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Review of Blue Stockings at The Yard Theatre

The cast of the National Youth Theatre production of Blue Stockings at the Yard Theatre CREDIT Helen Murray
The cast of the National Youth Theatre production of Blue Stockings at the Yard Theatre – CREDIT Helen Murray

It’s just coming up to that time of year when the new university students enrol and start their three year journey that will culminate in them putting on a cap and gown, walking across some form of stage, shaking hands with someone wearing an even more ornate cap and gown then receiving a rolled up piece of parchment while their proud friends and families look on and “social mediarise” the event like there is no tomorrow. Graduation Day ceremonies are beautiful to watch as students of every creed, colour, gender, pick up their awards. Of course, it hasn’t always been like this, and this is the central theme of Jessica Swale’s play Blue Stockings which the National Youth Theatre is currently presenting at The Yard Theatre.

It is 1897 and leading academic Dr Maudsley (Dajay Brown) explains to the audience the profound and immutable – at least to him and his ilk – reasons why ladies should not be encouraged to take up education. Meanwhile, in Girton College, Cambridge and flying in the face of male opposition, four young ladies are beginning their academic career. The four – Celia (Millie Boardman), Tess (Mischa Jones), Caroline (Nadia Hirsi) and Maeve (Simran Hunjun) – under the watchful eye of Governess Miss Welsh (Amy Parker) and radical feminist tutor Miss Blake (Laura Trosser), are all hoping to be scientists when the graduate. Ah wait, there is a problem there as ladies are not permitted to graduate from Cambridge – or any other university – so their learning is purely to pass a test. Not only is there no chance of obtaining a degree at the end of their course, but the ladies have to put up with the constant rude remarks of the male undergraduates such as Edwards (James Walsh), Holmes (Samuel Creasey) and the truly odious Lloyd (Maxwell Hayes) who find women in college to be a very amusing thing indeed. There seems to be no way to overcome the prejudice and even Tess’s best friend from home, Will (Quinton Arigi) seems to turn against her as the year goes on. Will the ladies ever get the recognition for their work or should they just go back home and fulfill man’s destiny for them by becoming respectable wives and mothers?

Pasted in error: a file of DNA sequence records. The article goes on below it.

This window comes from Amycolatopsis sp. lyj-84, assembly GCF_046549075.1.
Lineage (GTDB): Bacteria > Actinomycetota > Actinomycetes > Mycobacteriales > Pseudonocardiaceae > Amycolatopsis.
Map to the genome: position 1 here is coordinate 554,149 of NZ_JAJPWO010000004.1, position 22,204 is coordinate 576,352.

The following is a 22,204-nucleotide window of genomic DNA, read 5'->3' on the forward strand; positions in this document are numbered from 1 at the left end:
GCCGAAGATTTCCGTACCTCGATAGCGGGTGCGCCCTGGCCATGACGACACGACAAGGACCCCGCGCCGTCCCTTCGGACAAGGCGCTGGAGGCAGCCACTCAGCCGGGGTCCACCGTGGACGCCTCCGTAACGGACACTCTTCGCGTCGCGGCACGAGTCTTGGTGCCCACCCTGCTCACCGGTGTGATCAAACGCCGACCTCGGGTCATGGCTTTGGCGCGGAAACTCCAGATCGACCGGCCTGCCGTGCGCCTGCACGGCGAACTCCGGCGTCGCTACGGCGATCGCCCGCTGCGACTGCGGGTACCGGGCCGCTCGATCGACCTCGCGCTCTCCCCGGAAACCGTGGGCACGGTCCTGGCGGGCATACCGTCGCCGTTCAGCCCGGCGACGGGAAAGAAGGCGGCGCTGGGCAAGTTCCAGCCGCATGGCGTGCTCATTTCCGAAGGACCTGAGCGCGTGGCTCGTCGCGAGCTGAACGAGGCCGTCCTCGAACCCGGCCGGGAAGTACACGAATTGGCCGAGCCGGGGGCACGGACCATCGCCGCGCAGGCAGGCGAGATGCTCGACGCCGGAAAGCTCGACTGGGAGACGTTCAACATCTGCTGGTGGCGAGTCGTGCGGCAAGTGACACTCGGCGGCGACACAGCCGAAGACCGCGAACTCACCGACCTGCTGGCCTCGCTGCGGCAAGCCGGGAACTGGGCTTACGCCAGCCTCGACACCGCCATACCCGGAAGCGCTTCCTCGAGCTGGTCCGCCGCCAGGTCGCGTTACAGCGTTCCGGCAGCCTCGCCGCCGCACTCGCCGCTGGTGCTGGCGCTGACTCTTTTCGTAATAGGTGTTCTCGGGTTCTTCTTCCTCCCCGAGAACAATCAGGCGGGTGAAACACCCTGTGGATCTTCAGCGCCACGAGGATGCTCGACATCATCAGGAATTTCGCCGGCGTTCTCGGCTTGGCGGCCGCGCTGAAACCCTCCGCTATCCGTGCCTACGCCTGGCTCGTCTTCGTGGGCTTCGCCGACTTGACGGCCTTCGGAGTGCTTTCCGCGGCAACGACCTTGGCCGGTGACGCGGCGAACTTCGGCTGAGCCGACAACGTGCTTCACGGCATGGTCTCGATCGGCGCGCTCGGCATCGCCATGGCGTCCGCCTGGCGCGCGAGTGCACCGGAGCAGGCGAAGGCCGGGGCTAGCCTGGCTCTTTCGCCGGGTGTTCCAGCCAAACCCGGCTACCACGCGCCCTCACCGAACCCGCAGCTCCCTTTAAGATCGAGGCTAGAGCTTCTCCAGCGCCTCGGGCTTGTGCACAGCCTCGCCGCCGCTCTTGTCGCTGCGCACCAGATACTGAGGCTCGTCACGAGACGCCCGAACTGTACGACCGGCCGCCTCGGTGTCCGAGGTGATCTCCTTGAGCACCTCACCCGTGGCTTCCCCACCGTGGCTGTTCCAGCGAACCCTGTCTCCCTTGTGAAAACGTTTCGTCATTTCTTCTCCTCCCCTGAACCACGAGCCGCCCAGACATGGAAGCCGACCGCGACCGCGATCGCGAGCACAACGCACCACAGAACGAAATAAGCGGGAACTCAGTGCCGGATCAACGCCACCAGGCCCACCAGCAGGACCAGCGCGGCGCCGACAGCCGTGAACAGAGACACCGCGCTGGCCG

Blue Stockings is a really fascinating and imaginative story to want to tell. Whilst there is a feminist vibe to the piece, the reality is that the four ladies at Girton go through the same struggles that most minority groups encounter as they seek to achieve the same rights as the majority. Whether it is 1897 or 2017, people defending the status quo will use the most bizarre, contrived and vicious arguments to get their point across. In 1897, it was thought that educating women would lead to the collapse of civilisation. Running backwards and forwards through time, it is possible to hear the same argument has been used to fight against the repeal of slavery, equal marriage and giving the vote to 16-year-olds. Good to see that the ‘establishment’ has moved on so well.

Unfortunately, I found Jessica Swale’s narrative a bit uneven in its treatment of the history here. For example, it was thought that women did not have the capacity to concentrate on too many things at once and sure enough, when Tess falls in love with an undergraduate by the name of Ralph (Oscar Porter-Brentford), the first thing she does is let her studies go and then has trouble remembering things during an examination. There were a couple of other examples where I felt the narrative was slightly out of synch with the story being told.

However, turning aside from that, I was generally impressed with the quality of acting from the large ensemble cast. The lead ladies worked well together and came across as a well-bonded group who were happy to look out for each other almost like family members. I really liked Amy Parker and her portrayal of Miss Welch – particularly at the end of the first act was really good.

Alice Knight’s direction was good, with the actors not on stage sitting quietly in the wings Kate Lane’s very minimal design worked on the whole, but I must admit to getting distracted by the overhead projectors, which also felt way out of period for the play.

Overall, I did enjoy Blue Stockings. The subject was fascinating and the acting pretty good. For me, there were some issues with the staging and the writing itself but overall, I found it to be an enjoyable evening learning something new and seeing some great new talent that I’m sure to hear more of in the future.

3 Star Review

By Terry Eastham

Following its world premiere at the Globe Theatre in 2013, NYT present the first play by Olivier Award winning playwright Jessica Swale (Nell Gwynn) for which she was nominated for the Evening Standards’ Most Promising Playwright Award. Blue Stockings follows the battle at Girton College, Cambridge in 1896 to earn women the right to graduate. Directed by Alice Knight, recipient of the 2014 Bryan Forbes Director Bursary Fund.

Blue Stockings
14 – 19 August 2017

The Yard Theatre, E9 5EN
8th – 26th August 2017

The Reluctant Fundamentalist
Press Performance: 9 August
8th – 12th August 2017

Blue Stockings
Press Performance: 16 August
15th – 19th August 2017

The Host
Press Performance: 23 August
22nd – 26th August


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